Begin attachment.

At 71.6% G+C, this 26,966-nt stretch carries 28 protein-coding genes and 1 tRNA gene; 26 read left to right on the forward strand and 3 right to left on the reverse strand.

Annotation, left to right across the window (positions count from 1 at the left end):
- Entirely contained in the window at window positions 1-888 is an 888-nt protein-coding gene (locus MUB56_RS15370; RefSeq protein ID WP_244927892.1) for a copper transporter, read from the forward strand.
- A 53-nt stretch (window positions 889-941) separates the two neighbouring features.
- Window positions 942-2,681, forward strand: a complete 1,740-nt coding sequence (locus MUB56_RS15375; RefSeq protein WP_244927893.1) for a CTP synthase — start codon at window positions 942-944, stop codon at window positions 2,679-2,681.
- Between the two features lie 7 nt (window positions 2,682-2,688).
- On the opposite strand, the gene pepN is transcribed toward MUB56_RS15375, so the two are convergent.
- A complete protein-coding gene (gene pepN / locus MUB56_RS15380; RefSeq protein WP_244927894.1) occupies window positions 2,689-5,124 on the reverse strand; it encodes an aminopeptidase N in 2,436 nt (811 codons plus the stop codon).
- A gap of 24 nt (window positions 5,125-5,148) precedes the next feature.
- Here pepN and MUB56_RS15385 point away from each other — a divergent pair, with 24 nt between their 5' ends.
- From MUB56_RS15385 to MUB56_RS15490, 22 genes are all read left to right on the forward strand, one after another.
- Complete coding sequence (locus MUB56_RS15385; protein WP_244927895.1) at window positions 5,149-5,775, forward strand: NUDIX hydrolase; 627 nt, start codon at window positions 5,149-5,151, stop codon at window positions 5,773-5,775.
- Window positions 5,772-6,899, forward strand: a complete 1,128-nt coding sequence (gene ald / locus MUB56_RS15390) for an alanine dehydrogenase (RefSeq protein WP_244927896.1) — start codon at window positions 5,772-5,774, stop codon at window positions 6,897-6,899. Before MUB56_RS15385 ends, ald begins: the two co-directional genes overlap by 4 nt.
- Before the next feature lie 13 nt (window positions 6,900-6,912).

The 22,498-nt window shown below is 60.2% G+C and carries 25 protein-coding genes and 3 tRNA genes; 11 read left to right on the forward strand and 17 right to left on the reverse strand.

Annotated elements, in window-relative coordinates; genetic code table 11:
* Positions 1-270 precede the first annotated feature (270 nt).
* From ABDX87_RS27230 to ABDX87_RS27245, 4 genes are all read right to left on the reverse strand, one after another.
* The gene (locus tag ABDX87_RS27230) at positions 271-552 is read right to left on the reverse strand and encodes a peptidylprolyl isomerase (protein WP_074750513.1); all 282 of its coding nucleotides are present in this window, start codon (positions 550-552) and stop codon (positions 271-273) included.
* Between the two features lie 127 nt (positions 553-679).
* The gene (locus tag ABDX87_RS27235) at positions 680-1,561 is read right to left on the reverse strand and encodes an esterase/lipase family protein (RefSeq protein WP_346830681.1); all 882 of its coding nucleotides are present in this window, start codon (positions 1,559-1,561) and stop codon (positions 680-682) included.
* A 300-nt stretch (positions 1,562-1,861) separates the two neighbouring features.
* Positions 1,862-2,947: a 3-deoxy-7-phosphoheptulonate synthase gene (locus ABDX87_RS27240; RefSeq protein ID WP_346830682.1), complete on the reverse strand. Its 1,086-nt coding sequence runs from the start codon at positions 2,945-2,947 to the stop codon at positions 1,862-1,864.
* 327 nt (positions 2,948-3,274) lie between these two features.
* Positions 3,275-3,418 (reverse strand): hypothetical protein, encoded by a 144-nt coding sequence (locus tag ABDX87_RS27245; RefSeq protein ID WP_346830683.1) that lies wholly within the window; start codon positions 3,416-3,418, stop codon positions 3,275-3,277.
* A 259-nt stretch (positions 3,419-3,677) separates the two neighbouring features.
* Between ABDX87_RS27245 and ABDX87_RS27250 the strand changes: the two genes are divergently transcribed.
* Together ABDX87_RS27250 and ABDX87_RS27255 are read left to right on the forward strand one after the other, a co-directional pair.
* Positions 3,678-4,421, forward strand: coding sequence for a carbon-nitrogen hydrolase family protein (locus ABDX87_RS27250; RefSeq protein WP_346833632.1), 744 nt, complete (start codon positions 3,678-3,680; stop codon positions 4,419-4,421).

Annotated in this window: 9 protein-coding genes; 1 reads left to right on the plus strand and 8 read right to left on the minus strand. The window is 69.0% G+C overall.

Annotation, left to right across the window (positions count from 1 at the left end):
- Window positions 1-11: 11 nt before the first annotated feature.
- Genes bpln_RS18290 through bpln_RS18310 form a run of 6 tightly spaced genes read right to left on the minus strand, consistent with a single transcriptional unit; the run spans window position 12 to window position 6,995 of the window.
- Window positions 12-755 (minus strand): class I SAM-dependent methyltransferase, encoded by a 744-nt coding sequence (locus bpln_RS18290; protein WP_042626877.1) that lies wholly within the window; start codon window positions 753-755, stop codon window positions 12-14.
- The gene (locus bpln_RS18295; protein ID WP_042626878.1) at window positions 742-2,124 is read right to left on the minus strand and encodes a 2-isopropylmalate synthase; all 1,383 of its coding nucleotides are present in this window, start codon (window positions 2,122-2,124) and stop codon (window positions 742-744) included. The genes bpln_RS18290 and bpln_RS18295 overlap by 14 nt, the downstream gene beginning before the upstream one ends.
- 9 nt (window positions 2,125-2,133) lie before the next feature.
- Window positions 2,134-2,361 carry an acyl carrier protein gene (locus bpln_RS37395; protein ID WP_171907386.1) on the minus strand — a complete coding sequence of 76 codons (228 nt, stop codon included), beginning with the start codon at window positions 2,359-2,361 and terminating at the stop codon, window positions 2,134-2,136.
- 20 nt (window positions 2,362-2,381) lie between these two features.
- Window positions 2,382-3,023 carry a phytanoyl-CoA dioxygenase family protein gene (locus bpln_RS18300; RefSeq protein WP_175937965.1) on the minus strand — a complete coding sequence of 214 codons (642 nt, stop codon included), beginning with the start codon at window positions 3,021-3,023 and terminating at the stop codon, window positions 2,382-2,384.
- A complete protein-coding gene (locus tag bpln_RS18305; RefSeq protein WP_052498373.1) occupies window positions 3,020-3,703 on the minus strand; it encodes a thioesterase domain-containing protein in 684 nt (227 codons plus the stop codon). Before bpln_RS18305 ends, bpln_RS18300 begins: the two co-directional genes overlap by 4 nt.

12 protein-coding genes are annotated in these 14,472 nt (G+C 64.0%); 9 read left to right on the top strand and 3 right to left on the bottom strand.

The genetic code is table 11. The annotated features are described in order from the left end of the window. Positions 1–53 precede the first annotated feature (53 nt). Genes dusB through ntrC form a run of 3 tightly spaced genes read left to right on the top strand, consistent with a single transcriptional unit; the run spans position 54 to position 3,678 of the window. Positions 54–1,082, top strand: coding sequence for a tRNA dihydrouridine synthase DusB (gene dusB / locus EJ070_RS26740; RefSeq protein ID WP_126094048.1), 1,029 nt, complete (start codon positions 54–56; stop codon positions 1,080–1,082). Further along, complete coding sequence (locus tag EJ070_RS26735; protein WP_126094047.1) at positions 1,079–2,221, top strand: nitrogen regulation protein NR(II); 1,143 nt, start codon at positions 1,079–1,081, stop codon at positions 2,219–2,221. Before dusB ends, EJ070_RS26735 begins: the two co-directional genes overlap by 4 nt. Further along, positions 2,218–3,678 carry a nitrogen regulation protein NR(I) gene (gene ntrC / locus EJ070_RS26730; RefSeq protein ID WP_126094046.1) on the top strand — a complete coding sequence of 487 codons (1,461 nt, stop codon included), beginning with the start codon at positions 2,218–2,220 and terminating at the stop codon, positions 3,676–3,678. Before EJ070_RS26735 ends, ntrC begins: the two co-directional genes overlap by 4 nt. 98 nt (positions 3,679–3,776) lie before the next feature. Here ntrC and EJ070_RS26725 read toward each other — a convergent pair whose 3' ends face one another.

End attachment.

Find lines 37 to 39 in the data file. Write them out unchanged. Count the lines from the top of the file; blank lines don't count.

- Window positions 2,134-2,361 carry an acyl carrier protein gene (locus bpln_RS37395; protein ID WP_171907386.1) on the minus strand — a complete coding sequence of 76 codons (228 nt, stop codon included), beginning with the start codon at window positions 2,359-2,361 and terminating at the stop codon, window positions 2,134-2,136.
- 20 nt (window positions 2,362-2,381) lie between these two features.
- Window positions 2,382-3,023 carry a phytanoyl-CoA dioxygenase family protein gene (locus bpln_RS18300; RefSeq protein WP_175937965.1) on the minus strand — a complete coding sequence of 214 codons (642 nt, stop codon included), beginning with the start codon at window positions 3,021-3,023 and terminating at the stop codon, window positions 2,382-2,384.